10 Myths about Premarital Sex and Young Adults


#1

Another thread is talking about the book Premarital Sex: How Young Americans Meet, Mate, And Think About Marrying. The dust jacket blub from my copy claims that it is “...the fullest portrait of heterosexuality among young adults ever produced.” And authors' basic conclusion is that young adults (ages 18-24) are having a very difficult time navigating the romantic waters that lead to marriage.

The authors, both American population research academics, look at 10 myths they uncovered about, well, marrying, mating and young adults:

  1. Long-term exclusivity is a fiction - 50% of all marriages last a lifetime, and extramarital affairs are an issue in only a small minority of marriages

  2. Sex is necessary in order to sustain a*new*or struggling relationship - they conclude that the sooner sex enters a relationship the sooner the relationship fail, and most relationships fail

  3. The sexual double standard is wrong and must be resisted - while women enjoy sex as much as men, they don't perceive it the same way men do and they set higher standards for their relationships

  4. Men live up to, or down to, the price of sex - if they can get sex cheaply/easily, they won't work for it, but if a committed relationship is the price, they will pay

  5. People make their own decisions about sexuality regardless of what other people are doing - in other words, if everybody around you is having sex, it become really hard for you to do otherwise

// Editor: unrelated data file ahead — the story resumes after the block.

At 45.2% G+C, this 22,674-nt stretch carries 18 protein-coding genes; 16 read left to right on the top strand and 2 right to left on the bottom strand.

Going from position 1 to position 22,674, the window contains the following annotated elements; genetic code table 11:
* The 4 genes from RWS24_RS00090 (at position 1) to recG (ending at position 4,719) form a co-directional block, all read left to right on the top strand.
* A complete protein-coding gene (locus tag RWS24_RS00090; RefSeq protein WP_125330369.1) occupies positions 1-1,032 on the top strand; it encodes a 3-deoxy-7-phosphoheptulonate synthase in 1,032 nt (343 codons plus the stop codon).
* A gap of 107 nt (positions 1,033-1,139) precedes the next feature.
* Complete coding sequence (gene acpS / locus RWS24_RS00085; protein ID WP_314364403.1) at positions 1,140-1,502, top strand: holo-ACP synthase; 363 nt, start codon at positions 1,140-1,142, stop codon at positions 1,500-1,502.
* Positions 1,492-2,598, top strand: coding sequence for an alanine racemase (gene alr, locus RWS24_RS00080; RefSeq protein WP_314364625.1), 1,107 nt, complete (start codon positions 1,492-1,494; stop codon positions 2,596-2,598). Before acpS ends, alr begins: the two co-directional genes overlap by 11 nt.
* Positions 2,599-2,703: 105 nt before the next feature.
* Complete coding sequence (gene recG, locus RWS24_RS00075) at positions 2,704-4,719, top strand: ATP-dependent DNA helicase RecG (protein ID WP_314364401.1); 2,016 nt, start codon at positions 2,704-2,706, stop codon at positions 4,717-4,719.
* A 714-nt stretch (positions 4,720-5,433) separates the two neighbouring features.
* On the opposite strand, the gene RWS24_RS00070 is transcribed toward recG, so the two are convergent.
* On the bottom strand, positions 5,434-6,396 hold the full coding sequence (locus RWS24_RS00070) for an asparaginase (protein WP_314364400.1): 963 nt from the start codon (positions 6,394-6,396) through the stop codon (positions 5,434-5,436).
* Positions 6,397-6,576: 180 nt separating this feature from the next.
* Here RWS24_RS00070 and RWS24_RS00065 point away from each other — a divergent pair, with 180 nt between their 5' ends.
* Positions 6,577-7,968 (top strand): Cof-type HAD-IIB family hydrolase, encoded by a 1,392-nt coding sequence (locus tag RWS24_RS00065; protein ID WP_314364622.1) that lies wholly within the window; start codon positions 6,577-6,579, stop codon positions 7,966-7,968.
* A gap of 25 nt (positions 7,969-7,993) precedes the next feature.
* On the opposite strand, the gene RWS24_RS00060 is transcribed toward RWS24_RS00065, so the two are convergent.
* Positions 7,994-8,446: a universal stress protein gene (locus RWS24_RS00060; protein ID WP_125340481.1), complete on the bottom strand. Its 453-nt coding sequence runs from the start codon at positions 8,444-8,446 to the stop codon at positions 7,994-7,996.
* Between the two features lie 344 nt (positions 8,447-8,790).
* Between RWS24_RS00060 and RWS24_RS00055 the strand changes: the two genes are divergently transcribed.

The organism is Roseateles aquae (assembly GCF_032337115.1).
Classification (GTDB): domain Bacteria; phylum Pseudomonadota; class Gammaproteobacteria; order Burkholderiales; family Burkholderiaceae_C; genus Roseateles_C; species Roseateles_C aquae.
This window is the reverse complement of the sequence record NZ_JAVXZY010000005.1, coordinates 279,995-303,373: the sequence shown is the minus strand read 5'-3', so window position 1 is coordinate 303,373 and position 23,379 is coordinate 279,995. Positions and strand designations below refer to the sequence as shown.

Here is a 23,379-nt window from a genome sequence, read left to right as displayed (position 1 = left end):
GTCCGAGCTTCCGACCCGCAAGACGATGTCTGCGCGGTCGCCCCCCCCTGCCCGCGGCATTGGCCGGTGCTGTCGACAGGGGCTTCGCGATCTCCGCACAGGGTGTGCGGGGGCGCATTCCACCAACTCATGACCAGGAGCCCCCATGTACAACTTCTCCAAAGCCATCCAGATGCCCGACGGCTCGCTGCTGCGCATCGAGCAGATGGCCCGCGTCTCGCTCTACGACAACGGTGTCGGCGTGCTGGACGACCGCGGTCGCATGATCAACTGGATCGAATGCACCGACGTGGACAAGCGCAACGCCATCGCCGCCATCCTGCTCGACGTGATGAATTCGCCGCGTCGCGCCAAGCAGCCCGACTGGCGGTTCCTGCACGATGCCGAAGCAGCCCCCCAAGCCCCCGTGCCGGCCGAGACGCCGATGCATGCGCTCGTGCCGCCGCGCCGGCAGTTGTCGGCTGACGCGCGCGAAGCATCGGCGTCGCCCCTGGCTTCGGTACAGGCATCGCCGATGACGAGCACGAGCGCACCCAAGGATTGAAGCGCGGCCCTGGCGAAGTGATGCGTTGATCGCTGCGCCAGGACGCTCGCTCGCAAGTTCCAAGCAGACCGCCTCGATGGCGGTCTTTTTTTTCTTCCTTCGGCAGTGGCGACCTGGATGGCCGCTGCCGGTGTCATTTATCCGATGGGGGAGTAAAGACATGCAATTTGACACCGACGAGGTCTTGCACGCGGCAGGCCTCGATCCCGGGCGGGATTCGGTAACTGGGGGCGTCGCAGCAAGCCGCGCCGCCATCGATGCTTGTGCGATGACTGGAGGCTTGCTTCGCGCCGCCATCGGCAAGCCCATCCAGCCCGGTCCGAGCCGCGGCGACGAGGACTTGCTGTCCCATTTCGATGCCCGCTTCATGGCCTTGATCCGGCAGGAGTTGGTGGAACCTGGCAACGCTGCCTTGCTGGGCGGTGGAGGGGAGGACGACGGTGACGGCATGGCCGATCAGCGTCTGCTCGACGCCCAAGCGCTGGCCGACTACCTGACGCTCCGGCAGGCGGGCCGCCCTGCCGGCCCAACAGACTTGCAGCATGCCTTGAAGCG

6. Porn won’t affect your relationships - because so many men look at porn regularly it's shaping what the authors term "sexual market dynamics," putting real woman in the position of having to compete with porn stars.

  7. Everyone else is having more sex than you are - young people generally overestimate exactly how much sex is actually going on around them

  8. Sex can easily be "no-strings attached" - it's emotionally difficult for both sexes, but especially women, to engage in casual hook-ups

  9. Marriage can always wait - the authors encourage young people who've met someone who's marriagable to think twice about not being ready to marry

  10. Moving in together is a step toward marriage - living togather usually leads to a breakup with a few years

My only qualm is with #9. The authors included 18- and 19- year olds in their research, and as the mother of 10-year-old daughters I'm not sure if I want them married at that age, even if they're convinced they've met Mr. Right. But that's just me.

The rest of these myths, however, I'm seriously thinking into turning into a poster that I can hang in their room when they're 16. :)

What do you think about these myths?


#2

I agree that caution is advised on marrying young. Kids these days are still growing up and figuring out who they are well into their twenties. Kids sense of self changes greatly when they leave home and go to college, and then it changes greatly again in the years after college as they enter the real world. I would not recommend making a lifelong commitment to another person when you are not yet totally solidified in who you are. Just my perception.

Otherwise I agree with much of this. I am particularly struck by #7, the perception that everyone else is having more sex than you. One of the side effects about talking about people talking about sex a lot is that people now feel they need to compare their sex lives to everyone else, and I think it leaves people feeling like they’re doing something wrong if they’re not having sex N times per week, or whatever. I suspect that leads to a lot of anxiety for some people, that somehow they’re not measuring up, or missing out, or something.


#3

I actually quite agree with #9. In my experience, young marriages work every bit as well as the later ones and actually have many advantages over the later ones. If my daughters (I have six, from ages 12 down to 1), found a good Catholic boy to marry at the age of 18 or 19, I would be delighted and supportive.